“Ah yeh. Bonjour.”

“Bonjour.” I said.

“Bonjour.” Was his reply.

He was almost stating it with authority now. I looked at my watch; there were just five minutes left. I told him this and asked whether he wanted to move on to something else

“Nah. That’s enough for this week.” He decided and then, as an afterthought, he added.

“Come and meet the family.”

I followed him into the kitchen. The scene was beyond Dante’s imagination; the room was peopled by characters from a Breughel painting. There was a baby with an overlarge head in a high-chair and he (or she, or it) was eating spaghetti and tomato sauce with its hands. A boy of about two crouched in the corner with half a loaf of bread and ripped chunks off and fed them to the mangy mongrel that lay beside him. Two women sat at the table smoking the longest cigarette I have ever seen and they shared it between them. They were drinking strong lager from the can. Ash-trays overflowed and what seemed to be the contents of a garbage bag was strewn around the floor. There was more of the same on every available surface. Gary introduced me.

“This is my teacher.” He said proudly.

I had been thinking of refusing to take his money and making up an excuse for why I would be unable to continue teaching him but when I heard this I changed my mind. I could not abandon him just because he was a slow learner.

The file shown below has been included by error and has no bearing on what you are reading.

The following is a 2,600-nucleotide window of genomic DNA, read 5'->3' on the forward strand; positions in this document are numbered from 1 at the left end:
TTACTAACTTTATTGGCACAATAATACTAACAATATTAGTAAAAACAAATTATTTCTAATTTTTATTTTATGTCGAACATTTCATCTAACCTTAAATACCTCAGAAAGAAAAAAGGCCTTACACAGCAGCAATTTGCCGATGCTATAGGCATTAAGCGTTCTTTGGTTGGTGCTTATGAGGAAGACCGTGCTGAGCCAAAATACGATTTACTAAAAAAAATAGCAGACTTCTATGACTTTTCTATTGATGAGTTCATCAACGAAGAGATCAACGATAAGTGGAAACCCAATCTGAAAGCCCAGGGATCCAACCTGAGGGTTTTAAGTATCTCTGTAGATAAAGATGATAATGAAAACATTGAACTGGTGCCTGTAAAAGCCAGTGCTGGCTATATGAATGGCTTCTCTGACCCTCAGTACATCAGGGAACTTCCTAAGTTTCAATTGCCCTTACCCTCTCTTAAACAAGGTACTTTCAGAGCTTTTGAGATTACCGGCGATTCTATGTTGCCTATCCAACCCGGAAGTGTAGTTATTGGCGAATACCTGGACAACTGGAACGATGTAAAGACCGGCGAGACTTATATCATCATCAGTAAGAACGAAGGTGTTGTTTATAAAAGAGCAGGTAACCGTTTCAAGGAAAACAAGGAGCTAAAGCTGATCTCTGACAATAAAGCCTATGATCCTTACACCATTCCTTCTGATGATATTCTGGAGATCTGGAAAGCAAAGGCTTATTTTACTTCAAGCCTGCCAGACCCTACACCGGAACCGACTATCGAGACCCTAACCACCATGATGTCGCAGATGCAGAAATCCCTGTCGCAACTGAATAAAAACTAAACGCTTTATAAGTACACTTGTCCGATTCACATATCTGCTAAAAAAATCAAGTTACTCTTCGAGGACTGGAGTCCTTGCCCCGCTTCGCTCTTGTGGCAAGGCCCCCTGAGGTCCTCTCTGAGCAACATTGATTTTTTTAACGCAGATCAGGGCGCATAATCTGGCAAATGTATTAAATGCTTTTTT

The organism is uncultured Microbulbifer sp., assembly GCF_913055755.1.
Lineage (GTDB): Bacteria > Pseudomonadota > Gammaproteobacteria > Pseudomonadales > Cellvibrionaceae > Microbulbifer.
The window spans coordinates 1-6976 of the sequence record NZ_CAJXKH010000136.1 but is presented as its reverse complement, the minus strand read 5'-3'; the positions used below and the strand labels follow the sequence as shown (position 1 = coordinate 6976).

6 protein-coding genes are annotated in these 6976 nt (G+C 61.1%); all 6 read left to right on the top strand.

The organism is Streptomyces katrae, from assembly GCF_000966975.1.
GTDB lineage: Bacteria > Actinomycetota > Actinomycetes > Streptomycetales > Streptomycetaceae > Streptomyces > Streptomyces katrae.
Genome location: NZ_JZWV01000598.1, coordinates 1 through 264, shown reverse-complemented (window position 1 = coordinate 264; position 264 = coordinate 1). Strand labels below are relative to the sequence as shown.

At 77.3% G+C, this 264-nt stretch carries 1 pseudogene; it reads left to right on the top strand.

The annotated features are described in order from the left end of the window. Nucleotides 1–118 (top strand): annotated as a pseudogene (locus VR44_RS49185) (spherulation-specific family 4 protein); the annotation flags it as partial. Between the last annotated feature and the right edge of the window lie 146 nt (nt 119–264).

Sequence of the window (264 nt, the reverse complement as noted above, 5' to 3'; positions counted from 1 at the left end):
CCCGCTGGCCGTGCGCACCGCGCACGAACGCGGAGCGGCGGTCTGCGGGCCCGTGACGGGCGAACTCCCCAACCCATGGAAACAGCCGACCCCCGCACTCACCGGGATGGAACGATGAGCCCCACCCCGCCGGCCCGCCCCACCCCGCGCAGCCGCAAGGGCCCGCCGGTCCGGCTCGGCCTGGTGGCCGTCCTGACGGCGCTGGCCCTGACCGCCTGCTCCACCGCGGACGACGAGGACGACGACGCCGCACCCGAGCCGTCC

As a teacher, a professional educator, I should rise to this challenge and devise a programme that would identify his strengths and weaknesses. I would have to pin-point the exact area of his needs. Gary paid me and we said goodbye at the door.

“See yuh next Wednesday.” He said.

“Yes. I will see you next Wednesday.” I replied.

All that week I devised strategies for the following lesson. I asked myself, ‘What expressions in French would be useful for a football supporter?’

I amused myself by conjuring up such phrases as, “I am innocent.” and, “I want to see my lawyer.” I smiled when I pictured Gary shouting,

“Vous avez besoin des lunettes, arbitre!” (You need glasses, referee!) He would probably shorten arbitre to ‘arb!’ I was rather looking forward to the following Wednesday.

I arrived at 127, Halcyon Drive, just before seven o’clock. I rang the bell and heard two verses of God save the Queen before the door was opened by one of the women I had seen the previous week. She stood there, blank-faced, glassy-eyed and stared at me.

“Is Gary at home?” I enquired.

“Nah! He’s in prison.” She slurred.

“Oh!” I said.

“The got ‘im for the car.” She explained as though I was fully conversant with the facts of the matter.

“I’m his French teacher.” I informed her.

“Aw. Yeh. I remember,” She said and stumbled against the door as though the recollection had destabilised her. “You can forget that, mate. He’s gonna get two years at least.”

“I am sorry.” I consoled.

“You can teach me. I wants to learn French. ‘Ow much is it?” She wanted to know.

I explained that, in fact, I was fully booked and was only teaching Gary as a special favour.

“Well he won’t be going to France now.” She concluded. “D’yuh wanna beer?”

I declined her offer, wished her well, sent my regards to Gary and walked off down the path. As I got to the street I turned around. She stood there framed in the doorway like a painting on the wall then raised her hand and waved.

“Bonjour.” She called out and giggled.

“Bonjour.” I shouted back.